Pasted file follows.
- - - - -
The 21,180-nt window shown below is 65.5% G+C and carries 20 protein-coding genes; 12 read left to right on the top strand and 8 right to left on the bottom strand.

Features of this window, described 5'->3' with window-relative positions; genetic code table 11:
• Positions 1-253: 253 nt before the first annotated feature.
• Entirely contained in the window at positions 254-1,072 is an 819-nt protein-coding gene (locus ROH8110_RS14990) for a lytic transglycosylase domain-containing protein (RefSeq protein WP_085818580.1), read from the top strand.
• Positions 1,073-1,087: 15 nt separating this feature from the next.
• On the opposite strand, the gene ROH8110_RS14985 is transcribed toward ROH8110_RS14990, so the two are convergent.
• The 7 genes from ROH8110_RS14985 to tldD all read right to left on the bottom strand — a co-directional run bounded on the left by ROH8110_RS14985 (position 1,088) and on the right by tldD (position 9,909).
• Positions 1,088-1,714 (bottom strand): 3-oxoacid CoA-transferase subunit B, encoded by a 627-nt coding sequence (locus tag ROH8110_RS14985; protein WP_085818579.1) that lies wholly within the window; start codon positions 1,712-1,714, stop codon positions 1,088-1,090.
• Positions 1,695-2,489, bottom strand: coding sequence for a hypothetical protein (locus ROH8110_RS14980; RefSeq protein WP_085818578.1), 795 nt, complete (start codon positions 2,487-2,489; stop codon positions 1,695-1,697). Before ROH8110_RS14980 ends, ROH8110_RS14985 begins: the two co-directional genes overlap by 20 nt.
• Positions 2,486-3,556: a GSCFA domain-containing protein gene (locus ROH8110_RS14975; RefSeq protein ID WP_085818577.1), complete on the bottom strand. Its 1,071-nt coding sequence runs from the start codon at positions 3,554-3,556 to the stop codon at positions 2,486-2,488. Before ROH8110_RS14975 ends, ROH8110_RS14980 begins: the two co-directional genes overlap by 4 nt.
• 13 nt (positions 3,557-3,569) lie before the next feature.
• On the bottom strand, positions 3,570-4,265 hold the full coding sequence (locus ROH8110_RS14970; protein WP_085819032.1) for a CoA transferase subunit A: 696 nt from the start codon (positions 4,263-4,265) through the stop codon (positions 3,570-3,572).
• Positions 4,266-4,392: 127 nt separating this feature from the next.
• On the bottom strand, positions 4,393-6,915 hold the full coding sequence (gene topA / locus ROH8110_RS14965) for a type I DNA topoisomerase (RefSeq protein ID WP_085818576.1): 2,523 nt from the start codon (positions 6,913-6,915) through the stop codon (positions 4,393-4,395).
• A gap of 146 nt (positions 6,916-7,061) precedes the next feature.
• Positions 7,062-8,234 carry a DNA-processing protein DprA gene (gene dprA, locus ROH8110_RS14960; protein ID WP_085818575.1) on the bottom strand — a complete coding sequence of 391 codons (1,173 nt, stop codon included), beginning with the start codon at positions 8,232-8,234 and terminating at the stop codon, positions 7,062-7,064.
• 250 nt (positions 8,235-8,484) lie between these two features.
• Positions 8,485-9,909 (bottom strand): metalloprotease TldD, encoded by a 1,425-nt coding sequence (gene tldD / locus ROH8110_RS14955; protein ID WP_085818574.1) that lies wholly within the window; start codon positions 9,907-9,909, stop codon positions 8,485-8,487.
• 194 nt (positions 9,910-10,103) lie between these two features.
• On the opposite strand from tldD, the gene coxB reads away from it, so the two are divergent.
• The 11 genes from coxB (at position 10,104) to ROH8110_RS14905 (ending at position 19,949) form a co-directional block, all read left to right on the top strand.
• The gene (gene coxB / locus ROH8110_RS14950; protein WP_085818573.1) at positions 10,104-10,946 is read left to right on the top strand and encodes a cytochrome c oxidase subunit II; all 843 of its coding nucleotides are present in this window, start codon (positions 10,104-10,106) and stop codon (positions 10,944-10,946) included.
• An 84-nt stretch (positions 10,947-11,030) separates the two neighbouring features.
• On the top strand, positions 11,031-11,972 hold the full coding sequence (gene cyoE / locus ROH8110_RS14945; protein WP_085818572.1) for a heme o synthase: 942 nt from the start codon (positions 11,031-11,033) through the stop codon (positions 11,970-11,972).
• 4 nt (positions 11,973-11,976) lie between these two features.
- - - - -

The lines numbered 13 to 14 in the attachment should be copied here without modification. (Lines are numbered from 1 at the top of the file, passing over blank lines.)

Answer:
• Positions 4,266-4,392: 127 nt separating this feature from the next.
• On the bottom strand, positions 4,393-6,915 hold the full coding sequence (gene topA / locus ROH8110_RS14965) for a type I DNA topoisomerase (RefSeq protein ID WP_085818576.1): 2,523 nt from the start codon (positions 6,913-6,915) through the stop codon (positions 4,393-4,395).